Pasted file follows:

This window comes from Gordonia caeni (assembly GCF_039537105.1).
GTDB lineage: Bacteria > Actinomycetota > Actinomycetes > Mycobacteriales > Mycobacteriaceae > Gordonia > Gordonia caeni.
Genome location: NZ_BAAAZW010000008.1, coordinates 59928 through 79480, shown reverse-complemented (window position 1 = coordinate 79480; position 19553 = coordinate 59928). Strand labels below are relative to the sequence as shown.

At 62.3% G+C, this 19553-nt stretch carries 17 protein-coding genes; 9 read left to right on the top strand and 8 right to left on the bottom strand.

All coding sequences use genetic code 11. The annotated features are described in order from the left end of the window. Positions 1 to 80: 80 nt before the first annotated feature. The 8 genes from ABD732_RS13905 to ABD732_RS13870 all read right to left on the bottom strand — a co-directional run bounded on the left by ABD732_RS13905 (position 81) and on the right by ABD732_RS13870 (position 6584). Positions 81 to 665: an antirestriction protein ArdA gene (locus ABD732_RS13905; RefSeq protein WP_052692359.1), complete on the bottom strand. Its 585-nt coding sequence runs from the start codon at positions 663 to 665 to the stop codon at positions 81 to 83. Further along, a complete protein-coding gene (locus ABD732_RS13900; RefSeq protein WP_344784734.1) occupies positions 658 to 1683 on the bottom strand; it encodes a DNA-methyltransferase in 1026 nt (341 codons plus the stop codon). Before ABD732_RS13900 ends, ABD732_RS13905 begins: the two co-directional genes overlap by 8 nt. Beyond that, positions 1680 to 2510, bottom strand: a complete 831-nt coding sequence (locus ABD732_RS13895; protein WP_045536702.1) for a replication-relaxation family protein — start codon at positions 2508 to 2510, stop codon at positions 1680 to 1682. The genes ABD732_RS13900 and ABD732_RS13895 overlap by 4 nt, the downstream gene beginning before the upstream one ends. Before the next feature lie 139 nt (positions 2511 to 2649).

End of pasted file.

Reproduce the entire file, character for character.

This window comes from Gordonia caeni (assembly GCF_039537105.1).
GTDB lineage: Bacteria > Actinomycetota > Actinomycetes > Mycobacteriales > Mycobacteriaceae > Gordonia > Gordonia caeni.
Genome location: NZ_BAAAZW010000008.1, coordinates 59928 through 79480, shown reverse-complemented (window position 1 = coordinate 79480; position 19553 = coordinate 59928). Strand labels below are relative to the sequence as shown.

At 62.3% G+C, this 19553-nt stretch carries 17 protein-coding genes; 9 read left to right on the top strand and 8 right to left on the bottom strand.

All coding sequences use genetic code 11. The annotated features are described in order from the left end of the window. Positions 1 to 80: 80 nt before the first annotated feature. The 8 genes from ABD732_RS13905 to ABD732_RS13870 all read right to left on the bottom strand — a co-directional run bounded on the left by ABD732_RS13905 (position 81) and on the right by ABD732_RS13870 (position 6584). Positions 81 to 665: an antirestriction protein ArdA gene (locus ABD732_RS13905; RefSeq protein WP_052692359.1), complete on the bottom strand. Its 585-nt coding sequence runs from the start codon at positions 663 to 665 to the stop codon at positions 81 to 83. Further along, a complete protein-coding gene (locus ABD732_RS13900; RefSeq protein WP_344784734.1) occupies positions 658 to 1683 on the bottom strand; it encodes a DNA-methyltransferase in 1026 nt (341 codons plus the stop codon). Before ABD732_RS13900 ends, ABD732_RS13905 begins: the two co-directional genes overlap by 8 nt. Beyond that, positions 1680 to 2510, bottom strand: a complete 831-nt coding sequence (locus ABD732_RS13895; protein WP_045536702.1) for a replication-relaxation family protein — start codon at positions 2508 to 2510, stop codon at positions 1680 to 1682. The genes ABD732_RS13900 and ABD732_RS13895 overlap by 4 nt, the downstream gene beginning before the upstream one ends. Before the next feature lie 139 nt (positions 2511 to 2649).